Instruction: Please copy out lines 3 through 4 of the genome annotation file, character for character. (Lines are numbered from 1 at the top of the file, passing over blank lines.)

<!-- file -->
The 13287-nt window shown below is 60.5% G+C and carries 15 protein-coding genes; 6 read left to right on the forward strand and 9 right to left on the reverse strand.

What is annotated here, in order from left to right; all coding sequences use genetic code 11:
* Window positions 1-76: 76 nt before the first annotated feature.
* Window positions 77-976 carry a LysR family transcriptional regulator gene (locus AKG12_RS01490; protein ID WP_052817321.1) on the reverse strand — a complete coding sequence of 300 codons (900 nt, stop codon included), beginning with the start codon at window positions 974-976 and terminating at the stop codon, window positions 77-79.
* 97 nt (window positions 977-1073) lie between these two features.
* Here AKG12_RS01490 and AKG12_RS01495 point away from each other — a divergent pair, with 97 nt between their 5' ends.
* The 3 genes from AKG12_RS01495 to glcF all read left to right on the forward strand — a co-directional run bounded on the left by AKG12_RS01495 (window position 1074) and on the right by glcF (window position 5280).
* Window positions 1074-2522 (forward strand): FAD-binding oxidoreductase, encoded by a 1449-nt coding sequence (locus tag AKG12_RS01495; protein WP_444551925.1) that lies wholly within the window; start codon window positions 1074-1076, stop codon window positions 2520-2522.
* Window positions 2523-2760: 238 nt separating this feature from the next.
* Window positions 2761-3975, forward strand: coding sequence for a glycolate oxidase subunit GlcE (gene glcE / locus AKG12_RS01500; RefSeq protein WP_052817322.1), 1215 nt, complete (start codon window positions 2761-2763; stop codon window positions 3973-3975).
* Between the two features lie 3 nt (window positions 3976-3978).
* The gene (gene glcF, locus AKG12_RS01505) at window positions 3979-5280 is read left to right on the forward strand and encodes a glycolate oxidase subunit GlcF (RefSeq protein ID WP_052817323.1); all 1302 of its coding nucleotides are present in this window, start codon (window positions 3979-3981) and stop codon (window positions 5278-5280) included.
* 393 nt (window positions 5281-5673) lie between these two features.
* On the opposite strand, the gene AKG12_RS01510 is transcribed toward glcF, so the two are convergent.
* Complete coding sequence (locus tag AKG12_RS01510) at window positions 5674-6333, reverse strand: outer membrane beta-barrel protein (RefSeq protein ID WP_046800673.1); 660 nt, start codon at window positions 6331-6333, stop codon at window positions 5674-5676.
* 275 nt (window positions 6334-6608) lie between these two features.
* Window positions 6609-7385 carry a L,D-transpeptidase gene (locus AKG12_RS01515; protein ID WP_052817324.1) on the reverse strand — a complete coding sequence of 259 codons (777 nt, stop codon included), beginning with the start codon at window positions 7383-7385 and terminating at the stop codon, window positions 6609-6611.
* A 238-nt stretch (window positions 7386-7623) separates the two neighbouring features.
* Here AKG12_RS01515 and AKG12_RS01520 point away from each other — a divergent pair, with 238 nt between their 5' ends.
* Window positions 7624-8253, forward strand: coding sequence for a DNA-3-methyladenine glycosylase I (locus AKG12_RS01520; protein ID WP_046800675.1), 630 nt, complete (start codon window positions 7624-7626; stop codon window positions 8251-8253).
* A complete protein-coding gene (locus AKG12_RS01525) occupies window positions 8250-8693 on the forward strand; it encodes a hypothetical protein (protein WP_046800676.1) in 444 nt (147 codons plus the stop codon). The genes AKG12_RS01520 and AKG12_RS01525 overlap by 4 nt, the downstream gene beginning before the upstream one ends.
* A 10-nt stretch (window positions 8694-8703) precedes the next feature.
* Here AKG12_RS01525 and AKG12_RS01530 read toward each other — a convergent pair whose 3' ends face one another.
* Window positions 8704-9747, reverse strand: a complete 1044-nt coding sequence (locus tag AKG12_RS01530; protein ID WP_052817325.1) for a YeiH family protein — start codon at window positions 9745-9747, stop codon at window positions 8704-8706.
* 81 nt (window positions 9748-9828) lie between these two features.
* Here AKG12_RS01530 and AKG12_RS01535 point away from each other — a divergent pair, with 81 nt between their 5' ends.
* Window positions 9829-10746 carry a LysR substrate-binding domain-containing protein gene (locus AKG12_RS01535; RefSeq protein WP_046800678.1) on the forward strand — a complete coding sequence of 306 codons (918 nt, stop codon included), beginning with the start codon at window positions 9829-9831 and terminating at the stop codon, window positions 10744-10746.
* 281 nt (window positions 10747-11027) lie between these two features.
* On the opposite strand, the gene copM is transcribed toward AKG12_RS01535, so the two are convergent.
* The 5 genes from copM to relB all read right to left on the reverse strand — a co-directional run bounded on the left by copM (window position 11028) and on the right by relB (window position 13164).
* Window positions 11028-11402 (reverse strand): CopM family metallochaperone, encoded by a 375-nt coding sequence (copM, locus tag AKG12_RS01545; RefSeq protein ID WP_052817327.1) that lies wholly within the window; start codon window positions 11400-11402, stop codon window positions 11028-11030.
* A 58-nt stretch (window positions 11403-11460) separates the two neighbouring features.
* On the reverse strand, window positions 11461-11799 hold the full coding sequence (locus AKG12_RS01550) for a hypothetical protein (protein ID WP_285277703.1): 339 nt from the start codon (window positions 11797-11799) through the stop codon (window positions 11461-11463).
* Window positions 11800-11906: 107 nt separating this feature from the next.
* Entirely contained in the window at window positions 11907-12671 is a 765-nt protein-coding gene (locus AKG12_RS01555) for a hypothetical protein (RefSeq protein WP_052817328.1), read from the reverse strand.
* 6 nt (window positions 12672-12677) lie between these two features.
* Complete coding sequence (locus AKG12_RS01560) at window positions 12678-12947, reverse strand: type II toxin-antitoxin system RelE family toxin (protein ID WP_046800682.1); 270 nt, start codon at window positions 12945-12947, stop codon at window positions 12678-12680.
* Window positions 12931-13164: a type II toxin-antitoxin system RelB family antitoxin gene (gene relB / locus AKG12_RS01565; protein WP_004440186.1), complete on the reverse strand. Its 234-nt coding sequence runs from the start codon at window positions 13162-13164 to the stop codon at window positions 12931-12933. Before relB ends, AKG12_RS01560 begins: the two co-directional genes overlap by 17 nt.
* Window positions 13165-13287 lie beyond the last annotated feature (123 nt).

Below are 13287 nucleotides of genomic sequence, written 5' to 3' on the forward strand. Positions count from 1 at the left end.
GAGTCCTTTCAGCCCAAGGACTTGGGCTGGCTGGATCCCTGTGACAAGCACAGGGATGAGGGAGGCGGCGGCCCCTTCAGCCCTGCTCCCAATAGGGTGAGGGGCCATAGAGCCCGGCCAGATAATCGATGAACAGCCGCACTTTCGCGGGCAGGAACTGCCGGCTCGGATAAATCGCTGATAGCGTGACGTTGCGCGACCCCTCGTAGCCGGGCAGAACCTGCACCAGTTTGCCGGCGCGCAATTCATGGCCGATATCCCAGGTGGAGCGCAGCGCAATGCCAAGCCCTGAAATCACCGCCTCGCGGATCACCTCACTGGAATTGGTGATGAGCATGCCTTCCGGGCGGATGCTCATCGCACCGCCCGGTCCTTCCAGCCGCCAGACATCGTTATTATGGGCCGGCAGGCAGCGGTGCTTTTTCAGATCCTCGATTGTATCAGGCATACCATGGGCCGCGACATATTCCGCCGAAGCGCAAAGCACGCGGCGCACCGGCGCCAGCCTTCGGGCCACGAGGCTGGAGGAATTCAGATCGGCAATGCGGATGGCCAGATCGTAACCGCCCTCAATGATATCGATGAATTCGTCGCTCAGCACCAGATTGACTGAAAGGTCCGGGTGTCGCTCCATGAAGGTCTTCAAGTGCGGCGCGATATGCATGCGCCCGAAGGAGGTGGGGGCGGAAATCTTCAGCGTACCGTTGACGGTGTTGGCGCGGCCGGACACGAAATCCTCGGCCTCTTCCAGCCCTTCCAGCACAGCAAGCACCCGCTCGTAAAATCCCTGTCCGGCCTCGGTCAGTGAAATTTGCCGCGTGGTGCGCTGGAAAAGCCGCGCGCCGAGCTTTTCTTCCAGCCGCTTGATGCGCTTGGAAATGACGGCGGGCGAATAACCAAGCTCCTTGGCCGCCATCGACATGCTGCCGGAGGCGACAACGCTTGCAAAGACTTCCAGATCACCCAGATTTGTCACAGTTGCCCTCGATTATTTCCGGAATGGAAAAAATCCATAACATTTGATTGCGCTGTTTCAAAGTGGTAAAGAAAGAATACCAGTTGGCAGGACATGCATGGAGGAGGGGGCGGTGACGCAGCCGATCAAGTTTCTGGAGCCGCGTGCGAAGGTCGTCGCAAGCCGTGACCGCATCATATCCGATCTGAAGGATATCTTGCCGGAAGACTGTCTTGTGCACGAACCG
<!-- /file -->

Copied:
* Window positions 1-76: 76 nt before the first annotated feature.
* Window positions 77-976 carry a LysR family transcriptional regulator gene (locus AKG12_RS01490; protein ID WP_052817321.1) on the reverse strand — a complete coding sequence of 300 codons (900 nt, stop codon included), beginning with the start codon at window positions 974-976 and terminating at the stop codon, window positions 77-79.